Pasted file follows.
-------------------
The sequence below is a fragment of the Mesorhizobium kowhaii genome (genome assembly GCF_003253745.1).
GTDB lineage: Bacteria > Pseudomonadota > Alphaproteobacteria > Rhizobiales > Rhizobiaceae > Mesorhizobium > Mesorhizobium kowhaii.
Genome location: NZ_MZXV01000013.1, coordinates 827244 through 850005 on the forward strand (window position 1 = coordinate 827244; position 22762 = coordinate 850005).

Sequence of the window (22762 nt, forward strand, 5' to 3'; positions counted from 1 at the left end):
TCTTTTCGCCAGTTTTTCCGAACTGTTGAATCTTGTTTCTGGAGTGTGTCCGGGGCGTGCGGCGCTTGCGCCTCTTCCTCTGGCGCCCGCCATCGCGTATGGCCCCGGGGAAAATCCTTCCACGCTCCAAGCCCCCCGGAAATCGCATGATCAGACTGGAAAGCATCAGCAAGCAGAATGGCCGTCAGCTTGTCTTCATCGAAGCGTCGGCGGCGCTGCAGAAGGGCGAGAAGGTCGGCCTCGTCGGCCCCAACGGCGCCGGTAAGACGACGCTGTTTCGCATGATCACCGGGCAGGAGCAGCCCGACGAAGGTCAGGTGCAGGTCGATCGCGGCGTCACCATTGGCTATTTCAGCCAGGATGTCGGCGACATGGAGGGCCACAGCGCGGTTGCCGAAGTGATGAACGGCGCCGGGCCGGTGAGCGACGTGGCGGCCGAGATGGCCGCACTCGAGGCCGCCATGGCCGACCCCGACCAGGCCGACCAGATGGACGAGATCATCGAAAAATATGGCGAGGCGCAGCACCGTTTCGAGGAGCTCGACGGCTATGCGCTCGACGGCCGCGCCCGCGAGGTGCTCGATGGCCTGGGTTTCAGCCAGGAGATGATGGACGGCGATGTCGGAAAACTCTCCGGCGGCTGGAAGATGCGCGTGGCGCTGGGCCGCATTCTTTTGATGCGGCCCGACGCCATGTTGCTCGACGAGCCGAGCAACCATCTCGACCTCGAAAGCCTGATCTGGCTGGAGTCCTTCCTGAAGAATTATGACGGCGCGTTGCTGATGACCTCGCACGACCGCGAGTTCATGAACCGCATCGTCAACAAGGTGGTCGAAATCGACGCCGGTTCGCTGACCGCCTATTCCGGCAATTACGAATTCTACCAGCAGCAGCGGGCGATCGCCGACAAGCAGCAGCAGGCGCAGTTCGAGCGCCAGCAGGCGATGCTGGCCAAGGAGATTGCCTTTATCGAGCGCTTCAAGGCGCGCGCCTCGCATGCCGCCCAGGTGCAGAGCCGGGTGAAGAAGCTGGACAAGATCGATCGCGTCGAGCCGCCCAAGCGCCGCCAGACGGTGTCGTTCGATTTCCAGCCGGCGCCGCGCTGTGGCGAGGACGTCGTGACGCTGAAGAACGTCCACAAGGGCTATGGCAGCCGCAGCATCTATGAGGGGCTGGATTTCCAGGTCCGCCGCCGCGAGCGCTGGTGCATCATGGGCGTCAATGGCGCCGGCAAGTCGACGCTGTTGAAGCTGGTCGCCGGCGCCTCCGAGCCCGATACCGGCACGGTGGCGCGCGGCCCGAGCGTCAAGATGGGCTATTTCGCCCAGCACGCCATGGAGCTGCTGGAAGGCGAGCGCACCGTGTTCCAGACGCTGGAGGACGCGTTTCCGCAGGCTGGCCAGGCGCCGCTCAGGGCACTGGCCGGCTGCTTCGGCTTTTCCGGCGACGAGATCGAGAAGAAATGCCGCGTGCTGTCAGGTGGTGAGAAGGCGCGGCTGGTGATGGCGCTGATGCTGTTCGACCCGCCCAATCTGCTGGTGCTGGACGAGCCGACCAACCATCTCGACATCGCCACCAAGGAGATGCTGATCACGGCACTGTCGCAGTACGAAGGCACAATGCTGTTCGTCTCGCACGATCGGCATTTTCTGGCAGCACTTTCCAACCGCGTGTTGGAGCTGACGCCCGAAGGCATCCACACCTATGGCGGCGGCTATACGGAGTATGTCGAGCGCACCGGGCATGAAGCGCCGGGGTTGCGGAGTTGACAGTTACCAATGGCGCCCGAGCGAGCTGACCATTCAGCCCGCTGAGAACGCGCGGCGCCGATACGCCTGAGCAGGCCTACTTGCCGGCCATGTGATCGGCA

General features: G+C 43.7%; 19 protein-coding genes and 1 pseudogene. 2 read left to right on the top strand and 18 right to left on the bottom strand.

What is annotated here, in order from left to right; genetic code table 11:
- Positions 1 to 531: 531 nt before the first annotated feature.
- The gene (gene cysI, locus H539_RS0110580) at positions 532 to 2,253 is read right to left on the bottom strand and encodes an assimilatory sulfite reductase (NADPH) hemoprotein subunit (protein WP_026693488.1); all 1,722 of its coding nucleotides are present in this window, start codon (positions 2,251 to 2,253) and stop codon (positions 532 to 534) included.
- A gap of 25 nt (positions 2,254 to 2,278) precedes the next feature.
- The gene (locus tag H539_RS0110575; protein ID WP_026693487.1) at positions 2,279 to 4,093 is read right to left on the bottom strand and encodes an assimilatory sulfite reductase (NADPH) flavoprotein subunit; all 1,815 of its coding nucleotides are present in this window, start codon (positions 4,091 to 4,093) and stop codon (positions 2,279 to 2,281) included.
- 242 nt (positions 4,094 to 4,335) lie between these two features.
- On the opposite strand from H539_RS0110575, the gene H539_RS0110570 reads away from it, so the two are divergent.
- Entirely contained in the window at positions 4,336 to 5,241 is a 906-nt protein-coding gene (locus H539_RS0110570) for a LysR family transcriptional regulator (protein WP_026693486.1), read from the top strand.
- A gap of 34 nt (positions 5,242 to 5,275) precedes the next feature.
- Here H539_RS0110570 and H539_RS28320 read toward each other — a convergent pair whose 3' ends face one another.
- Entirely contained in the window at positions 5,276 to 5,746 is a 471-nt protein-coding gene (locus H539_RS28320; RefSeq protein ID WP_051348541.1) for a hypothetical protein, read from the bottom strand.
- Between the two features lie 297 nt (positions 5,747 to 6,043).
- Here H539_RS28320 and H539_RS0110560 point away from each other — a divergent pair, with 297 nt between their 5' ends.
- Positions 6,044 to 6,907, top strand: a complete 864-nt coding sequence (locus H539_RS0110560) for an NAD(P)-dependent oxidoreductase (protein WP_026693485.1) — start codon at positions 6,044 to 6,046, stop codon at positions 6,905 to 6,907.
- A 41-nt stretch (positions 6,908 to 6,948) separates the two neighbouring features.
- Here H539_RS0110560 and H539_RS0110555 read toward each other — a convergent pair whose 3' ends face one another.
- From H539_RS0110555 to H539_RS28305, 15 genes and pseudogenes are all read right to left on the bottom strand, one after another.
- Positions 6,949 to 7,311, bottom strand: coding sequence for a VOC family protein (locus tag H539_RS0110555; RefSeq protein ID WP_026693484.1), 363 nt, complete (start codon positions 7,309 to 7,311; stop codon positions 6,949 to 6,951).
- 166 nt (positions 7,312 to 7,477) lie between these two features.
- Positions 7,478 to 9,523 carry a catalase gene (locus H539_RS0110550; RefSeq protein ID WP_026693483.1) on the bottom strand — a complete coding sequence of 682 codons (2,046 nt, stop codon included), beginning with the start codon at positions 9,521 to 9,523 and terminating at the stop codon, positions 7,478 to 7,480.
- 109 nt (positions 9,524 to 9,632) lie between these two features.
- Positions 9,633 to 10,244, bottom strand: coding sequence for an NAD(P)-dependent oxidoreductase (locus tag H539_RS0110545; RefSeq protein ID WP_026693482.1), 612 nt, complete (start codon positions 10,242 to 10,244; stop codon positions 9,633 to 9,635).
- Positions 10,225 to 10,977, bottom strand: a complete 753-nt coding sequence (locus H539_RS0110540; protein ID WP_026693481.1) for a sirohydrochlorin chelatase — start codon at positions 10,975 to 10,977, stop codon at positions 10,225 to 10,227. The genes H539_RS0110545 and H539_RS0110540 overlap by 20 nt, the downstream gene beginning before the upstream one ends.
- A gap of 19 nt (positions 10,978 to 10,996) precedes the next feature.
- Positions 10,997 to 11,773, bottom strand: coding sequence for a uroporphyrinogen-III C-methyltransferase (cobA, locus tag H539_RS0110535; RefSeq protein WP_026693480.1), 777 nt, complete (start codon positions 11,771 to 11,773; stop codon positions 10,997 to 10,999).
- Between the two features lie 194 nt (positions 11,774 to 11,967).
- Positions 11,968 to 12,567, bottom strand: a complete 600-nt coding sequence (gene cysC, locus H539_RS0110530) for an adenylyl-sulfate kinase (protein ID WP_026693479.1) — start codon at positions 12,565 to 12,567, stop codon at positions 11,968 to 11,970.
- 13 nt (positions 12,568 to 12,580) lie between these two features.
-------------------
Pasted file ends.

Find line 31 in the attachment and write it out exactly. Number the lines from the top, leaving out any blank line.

- Positions 10,997 to 11,773, bottom strand: coding sequence for a uroporphyrinogen-III C-methyltransferase (cobA, locus tag H539_RS0110535; RefSeq protein WP_026693480.1), 777 nt, complete (start codon positions 11,771 to 11,773; stop codon positions 10,997 to 10,999).